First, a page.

Last TV season I created something of a niche here on Mbird with commentary on NBC’s Parenthood. Although I am excited one of my favorite programs was renewed (after some doubts), I’ve been admittedly uninspired to write on the new season until now. And unlike most posts on current TV programs, this one has no spoiler alert since I don’t give away too much—this is more of a meta-analysis on why I think the show has such a devoted almost cult-like following. Basically, I want you to watch it if you aren’t, and if you’re obsessed like me, perhaps these words might help you see why you enjoy it so much.
I lived in England once. For a year after college, I studied English literature in one of the oldest university towns in the world. Many unexpected things happened that year, but the loneliness was perhaps the most surprising.
I had studied abroad in the same city during college just a couple of years before and my previous experience had been full of friends. I lived in a house with twenty people I went to college with in the States, and we were all venturing together.
Young-adult fiction, commonly called “YA fiction,” has exploded over the past decade or so: The number of YA titles published grew more than 120 percent between 2002 and 2012, and other estimates say that between 1997 and 2009, that figure was closer to 900 percent. Ask a handful of young-adult fiction writers what exactly makes a YA novel, though, and you’ll get a handful of conflicting answers.
There are two popular, misleading ways of relating the Bible to dating. The first is to think that because the Bible does not speak about dating, we have liberty to dive headlong into romantic waters, guided only by desire to get married. We’ll call this the libertarian approach. This view allows us to imbibe secular dating-game platitudes like the currently popular sage wisdom called flirtexting.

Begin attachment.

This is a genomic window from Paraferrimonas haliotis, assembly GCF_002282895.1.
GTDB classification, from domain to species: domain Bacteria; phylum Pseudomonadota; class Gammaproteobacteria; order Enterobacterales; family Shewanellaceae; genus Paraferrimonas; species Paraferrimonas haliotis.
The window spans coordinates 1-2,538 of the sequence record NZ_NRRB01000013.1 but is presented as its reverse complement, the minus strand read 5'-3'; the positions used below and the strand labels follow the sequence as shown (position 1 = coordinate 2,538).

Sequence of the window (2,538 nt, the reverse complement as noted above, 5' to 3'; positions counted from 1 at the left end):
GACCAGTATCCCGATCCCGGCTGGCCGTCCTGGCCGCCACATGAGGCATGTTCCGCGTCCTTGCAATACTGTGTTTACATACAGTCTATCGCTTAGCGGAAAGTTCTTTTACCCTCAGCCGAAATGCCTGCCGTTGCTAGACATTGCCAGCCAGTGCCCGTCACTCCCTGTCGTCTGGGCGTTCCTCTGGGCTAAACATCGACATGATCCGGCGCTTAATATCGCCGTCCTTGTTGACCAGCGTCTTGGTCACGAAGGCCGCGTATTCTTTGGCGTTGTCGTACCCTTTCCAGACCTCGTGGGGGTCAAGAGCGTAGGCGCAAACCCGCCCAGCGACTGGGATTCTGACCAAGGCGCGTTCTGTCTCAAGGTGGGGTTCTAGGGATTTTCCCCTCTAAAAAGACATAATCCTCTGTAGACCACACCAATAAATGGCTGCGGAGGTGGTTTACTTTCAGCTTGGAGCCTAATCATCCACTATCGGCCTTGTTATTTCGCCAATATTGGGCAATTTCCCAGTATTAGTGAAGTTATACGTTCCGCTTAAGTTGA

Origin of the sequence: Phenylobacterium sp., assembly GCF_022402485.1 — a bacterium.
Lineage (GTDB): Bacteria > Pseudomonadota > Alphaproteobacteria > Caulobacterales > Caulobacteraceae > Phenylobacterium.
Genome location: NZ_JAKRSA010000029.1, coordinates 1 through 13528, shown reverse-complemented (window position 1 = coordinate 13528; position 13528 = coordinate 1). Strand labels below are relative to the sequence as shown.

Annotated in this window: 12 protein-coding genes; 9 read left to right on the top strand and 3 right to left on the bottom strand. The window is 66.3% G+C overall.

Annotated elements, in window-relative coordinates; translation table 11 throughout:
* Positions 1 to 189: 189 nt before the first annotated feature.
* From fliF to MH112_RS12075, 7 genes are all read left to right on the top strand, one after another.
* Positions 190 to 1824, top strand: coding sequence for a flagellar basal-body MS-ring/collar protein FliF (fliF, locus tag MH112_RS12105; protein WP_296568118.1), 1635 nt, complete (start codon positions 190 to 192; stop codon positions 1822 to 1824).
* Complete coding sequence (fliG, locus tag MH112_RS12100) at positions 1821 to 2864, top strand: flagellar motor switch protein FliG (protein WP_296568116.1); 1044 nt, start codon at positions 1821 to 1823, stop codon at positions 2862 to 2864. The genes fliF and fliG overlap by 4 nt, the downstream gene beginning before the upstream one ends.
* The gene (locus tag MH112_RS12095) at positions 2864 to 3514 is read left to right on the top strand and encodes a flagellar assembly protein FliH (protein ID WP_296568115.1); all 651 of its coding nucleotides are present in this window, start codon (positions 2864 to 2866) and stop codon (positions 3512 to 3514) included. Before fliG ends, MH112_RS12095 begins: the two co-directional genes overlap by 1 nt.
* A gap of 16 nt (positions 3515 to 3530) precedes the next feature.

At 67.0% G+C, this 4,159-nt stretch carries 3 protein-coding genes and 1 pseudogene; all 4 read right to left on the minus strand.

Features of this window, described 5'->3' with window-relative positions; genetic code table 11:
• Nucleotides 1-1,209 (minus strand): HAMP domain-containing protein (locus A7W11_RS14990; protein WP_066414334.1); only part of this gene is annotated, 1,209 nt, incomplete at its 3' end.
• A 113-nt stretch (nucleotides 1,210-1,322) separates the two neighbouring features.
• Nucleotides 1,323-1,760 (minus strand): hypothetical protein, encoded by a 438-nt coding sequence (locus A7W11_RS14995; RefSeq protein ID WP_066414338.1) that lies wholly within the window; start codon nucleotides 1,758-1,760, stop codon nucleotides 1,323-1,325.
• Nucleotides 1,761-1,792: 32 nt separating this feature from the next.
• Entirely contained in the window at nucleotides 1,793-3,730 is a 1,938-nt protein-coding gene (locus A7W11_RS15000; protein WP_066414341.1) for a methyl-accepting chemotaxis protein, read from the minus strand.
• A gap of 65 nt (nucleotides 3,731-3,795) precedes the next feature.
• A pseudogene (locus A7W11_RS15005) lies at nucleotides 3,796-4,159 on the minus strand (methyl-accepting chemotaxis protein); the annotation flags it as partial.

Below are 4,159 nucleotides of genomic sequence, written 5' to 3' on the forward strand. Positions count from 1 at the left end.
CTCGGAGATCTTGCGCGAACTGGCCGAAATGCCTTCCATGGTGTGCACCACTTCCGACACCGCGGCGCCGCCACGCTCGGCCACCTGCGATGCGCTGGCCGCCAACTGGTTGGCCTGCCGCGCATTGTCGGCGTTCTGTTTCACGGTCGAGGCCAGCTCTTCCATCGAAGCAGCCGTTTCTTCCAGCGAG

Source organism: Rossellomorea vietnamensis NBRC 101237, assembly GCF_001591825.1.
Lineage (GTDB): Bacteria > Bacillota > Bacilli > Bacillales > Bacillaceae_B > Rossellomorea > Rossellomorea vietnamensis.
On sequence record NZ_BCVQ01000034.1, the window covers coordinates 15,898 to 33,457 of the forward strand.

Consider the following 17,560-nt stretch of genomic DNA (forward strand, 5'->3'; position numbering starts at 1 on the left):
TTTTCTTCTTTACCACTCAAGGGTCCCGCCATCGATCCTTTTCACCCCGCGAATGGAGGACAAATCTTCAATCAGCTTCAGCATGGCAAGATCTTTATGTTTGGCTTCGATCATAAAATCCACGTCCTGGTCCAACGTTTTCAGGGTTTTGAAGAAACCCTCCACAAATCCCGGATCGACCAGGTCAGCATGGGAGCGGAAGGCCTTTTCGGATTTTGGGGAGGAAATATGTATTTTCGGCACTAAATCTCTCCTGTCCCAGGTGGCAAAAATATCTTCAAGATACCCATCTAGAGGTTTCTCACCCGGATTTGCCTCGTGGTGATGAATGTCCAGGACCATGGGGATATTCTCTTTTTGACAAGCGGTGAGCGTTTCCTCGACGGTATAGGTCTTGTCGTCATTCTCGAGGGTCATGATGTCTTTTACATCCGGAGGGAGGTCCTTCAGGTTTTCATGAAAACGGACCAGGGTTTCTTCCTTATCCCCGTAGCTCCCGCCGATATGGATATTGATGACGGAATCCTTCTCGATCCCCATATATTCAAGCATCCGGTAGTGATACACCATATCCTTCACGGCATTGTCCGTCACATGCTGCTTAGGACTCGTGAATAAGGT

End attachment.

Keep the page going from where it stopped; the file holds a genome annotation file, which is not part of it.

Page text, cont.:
Jesus Calling didn’t seem destined to sell millions. And then, quite unexpectedly, it did.
During the first three years after its 2004 publication, Jesus Calling: Enjoying Peace in His Presence sold a total of only 59,000 copies, a modest success for a daily devotional from a then-unknown author. But then book sales skyrocketed: 220,000 copies in 2008 alone.
Look at the typical evangelical church and you will find singles dating one another. Stop and look closely for a moment. Many of their dating habits are patterned after worldly thinking. The devil is probably laughing at us. He really doesn’t have to do anything to stir up a mess in evangelical dating culture. We’ve created our own mess by thinking more like the world rather than distinctly as Christians.